Good morning! And a warm welcome to all here gathered for this joyous and momentous occasion.
First and foremost, I want to thank the Hewitt Board of Trustees, faculty members, staff, families, friends, alumnae, and guests not only for gathering here today but also for understanding and perpetuating the importance of this school: what it stands for, and what it will do in the years ahead. And I am especially grateful to be here today with members of the Class of 2017 to commemorate this significant moment in their lives.
As this year’s Hewitt yearbook suggested, it takes a unique combination of ingredients to make a Hewitt girl. Parents, guardians, faculty, and staff: thank you for all that you have done to make these young women understand that life is full of possibility and promise — and that they are well-prepared and well-positioned to contribute to the world using the ingredients that are uniquely their own. Your unconditional love and support have built the foundation for the rest of their lives, and they and we will never forget the important role you have played in bringing them to this moment.
Exactly three weeks ago, the seniors and I had a mini-retreat in my home. As we conversed in my living room, suddenly one of the seniors heard faint sounds coming from the next room and asked, “Wait a minute...is that the Mockingjay from The Hunger Games?” Everyone suddenly got very quiet. And there it was, the sound of the Mockingjay. I said, “Oh. Yes. Someone’s calling me. That’s my ringtone.” The seniors looked at me in utter confusion.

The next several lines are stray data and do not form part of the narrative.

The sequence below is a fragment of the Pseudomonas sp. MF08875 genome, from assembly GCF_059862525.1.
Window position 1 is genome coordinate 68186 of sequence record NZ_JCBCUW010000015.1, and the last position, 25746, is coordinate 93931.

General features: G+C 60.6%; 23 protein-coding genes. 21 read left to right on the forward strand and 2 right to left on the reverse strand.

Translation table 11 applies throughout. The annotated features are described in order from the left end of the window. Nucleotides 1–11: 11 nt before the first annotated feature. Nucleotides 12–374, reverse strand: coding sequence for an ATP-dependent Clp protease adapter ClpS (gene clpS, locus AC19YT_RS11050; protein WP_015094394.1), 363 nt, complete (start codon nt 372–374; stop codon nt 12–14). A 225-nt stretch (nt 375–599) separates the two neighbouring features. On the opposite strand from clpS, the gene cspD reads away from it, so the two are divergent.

You see, when I first joined the Hewitt community, someone asked me this question: “If a Hewitt girl could be any character from a movie, who would she be?” I wasted no time in answering, “Katniss Everdeen from The Hunger Games.”
So why Katniss Everdeen? When I stop to reflect on the answer to this question, there are three main reasons, and I’d like to share each with you in turn.
First, Katniss is a 16-year-old girl who becomes a leader not out of self-interest or blind ambition, but out of a deep-rooted urge to be of service to humanity. She is, in the best sense of the term, a servant leader. She lives according to Hewitt’s motto “by faith and courage”: she has faith in herself to rise to the challenge before her, and the courage to act on her moral conviction and do what she feels is right — even, and especially, when the odds are not in her favor, when there is challenge or controversy, or when she fears retribution. To borrow Lisa Damour's description of Wonder Woman, “She is not bowed down by anguish; she’s pulled back like a catapult.”
I see Katniss’ servant leadership in Hewitt girls when they stand up to someone who is being unkind or when they express genuine concern for a fellow student. I see it when they help an elderly woman cross Lexington Avenue, and not just to the edge of the sidewalk but all the way to her apartment. I see it when they serve meals at All Souls Soup Kitchen to our neighbors in economic crisis. I see it when they spend time and effort raising money to help fund cancer research. I see it when they turn down a prestigious summer internship to work at a camp for autistic children. Like Katniss, a Hewitt girl is a servant leader who listens to the voice inside of her and is willing to act on it, using her power to do something that is both meaningful to her and of valuable service to others.